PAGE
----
Connect
To Top

Meet Ratana

Today we’d like to introduce you to Ratana.

Every artist has a unique story. Can you briefly walk us through yours?
I grew up near Detroit, and discovered a love for cartoons and mimicking accents. In high school, I started performing in choir and theater and wanted to move to New York to pursue an acting career on Broadway. To which my parents replied, “Over my dead body – and yours.” They meant well – they’re both immigrants from Asia, and the Asian Parent formula for success is: study hard, get good grades, go to a good college and pursue a stable career in Accounting, Medicine or Engineering. At 17, I was too scared to defy their wishes, so I caved and went to college at Michigan State University, where I studied Marketing and Advertising, and later moved to Los Angeles to get an MBA at UCLA.

For several years, I worked in corporate jobs – as a management consultant and in marketing for firms in many industries (entertainment, toys, games, packaged foods, and quick serve restaurants). It was a great business education, and I loved the people I worked with, but something was missing.

A friend here in LA introduced me to the idea of voiceover and it was like a light bulb went off in my brain. After much hemming and hawing, I finally signed up for classes. I got hooked. I started spending all my free time studying – acting, improv, singing, voiceover technique, motion capture, dance – while working a demanding full-time job.

Eventually, I got my voiceover demos made, built a website and got an agent. Around that time, my full-time job was coming to an end and I was at a crossroads: go to another corporate job, or jump ship entirely and try becoming a full-time actor? I jumped.

Please tell us about your work.
I like to call myself a “professional storyteller,” which encompasses both sides of my work. As an actor, I get to tell stories to entertain and educate a variety of audiences. Primarily, I work as a voice actor – I love that you aren’t bound by your physical characteristics and can play anything – from real people to imaginary creatures and anything in between. You can hear my voice in commercials, narrating audiobooks, and teaching English as a second language. I’ve gotten to play some fun characters in video games, like Leonie in “Fire Emblem: Three Houses,” Ishtar in “Fire Emblem Heroes” and Lian Shi in “Dynasty Warriors 9.” And you can hear me as Isis in the animated film “Daddy, I”m a Zombie.” On screen, you can catch me in episodes of This is Us and True Blood.

As a coach and consultant, I teach people how to tell better stories so they can increase their presence, build their companies and launch new products. It’s a great way for me to integrate what I learned in my corporate life with my acting training. Ultimately, I think my message is one of connecting with kindness and insight. I hope you feel seen, heard and empowered.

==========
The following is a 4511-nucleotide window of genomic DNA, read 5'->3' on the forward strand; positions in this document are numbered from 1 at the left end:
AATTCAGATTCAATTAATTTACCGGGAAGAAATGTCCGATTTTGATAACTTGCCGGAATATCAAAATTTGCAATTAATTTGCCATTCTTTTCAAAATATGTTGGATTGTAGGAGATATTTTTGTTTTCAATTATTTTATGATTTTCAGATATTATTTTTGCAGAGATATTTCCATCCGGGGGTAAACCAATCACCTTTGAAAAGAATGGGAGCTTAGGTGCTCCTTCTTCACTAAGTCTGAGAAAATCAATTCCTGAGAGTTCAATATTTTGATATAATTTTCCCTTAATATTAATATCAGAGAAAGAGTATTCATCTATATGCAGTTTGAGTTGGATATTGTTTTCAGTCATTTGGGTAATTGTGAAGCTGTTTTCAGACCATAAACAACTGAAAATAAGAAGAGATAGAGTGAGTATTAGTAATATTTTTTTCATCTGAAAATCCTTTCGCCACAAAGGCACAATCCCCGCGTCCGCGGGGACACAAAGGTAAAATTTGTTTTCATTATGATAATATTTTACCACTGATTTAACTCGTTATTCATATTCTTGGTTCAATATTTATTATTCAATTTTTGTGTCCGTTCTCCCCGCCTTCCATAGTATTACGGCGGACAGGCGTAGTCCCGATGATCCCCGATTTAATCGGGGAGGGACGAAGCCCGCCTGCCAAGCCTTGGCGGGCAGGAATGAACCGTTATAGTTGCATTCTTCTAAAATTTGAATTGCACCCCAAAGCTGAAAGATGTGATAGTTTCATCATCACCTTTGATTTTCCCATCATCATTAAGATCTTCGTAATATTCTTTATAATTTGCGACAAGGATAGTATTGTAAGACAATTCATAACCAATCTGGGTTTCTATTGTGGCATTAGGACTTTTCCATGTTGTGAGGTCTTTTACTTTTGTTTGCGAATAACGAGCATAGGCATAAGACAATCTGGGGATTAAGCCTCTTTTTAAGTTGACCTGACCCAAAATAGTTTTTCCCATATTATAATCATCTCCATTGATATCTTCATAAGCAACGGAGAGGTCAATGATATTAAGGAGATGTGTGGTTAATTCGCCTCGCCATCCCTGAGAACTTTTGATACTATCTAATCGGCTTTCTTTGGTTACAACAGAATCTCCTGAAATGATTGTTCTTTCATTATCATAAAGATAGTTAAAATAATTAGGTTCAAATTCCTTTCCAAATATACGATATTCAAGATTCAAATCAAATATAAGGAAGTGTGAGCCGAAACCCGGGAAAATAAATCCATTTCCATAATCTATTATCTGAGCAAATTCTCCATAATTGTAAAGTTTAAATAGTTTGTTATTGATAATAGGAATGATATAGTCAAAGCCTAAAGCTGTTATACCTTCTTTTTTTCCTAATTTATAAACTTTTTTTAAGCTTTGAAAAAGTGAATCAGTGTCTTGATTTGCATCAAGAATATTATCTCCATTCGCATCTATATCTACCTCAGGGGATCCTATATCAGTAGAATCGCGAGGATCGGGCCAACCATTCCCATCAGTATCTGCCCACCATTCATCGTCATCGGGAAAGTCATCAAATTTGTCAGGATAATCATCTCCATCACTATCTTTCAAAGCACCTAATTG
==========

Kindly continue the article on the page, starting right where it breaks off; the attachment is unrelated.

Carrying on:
Given everything that is going on in the world today, do you think the role of artists has changed? How do local, national or international events and issues affect your art?
When I was younger, watching TV in my pajamas, it was rare to see people of color reflected at me. When I did, they were portraying stereotypes: prostitute, fresh off the boat immigrant, dragon lady. I didn’t think there was a place for me as an actor and performer unless I conformed to the stereotypes. It’s taken a L-O-N-G time, and I think we still have a ways to go – but I love that we are in a place where we can tell human stories that feature diverse people, rather than the story being about the diversity itself.

I am so grateful that there is a more conscious effort towards inclusion so that kids today can play games and watch shows that have a diverse cast – people of color, LGBTQ, differently-abled. I would love to get to the point (in my lifetime), where inclusion is a foregone conclusion across the board, and you see diversity in front of the camera, behind the scenes and in the lists of nominees and winners of major awards.

How or where can people see your work? How can people support your work?
To see/hear my work, you can check out my website (ratana.net), or follow me on social (@diamondsong on Twitter and Instagram). If you’d like to work with me as a coach or consultant, you can reach me through my website.

Contact Info:


Image Credit:
Portrait by TheoandJuliet, all others are provided by me.

Suggest a story:VoyageLA is built on recommendations from the community; it’s how we uncover hidden gems, so if you or someone you know deserves recognition please let us know here.

Leave a Reply

Your email address will not be published.

More in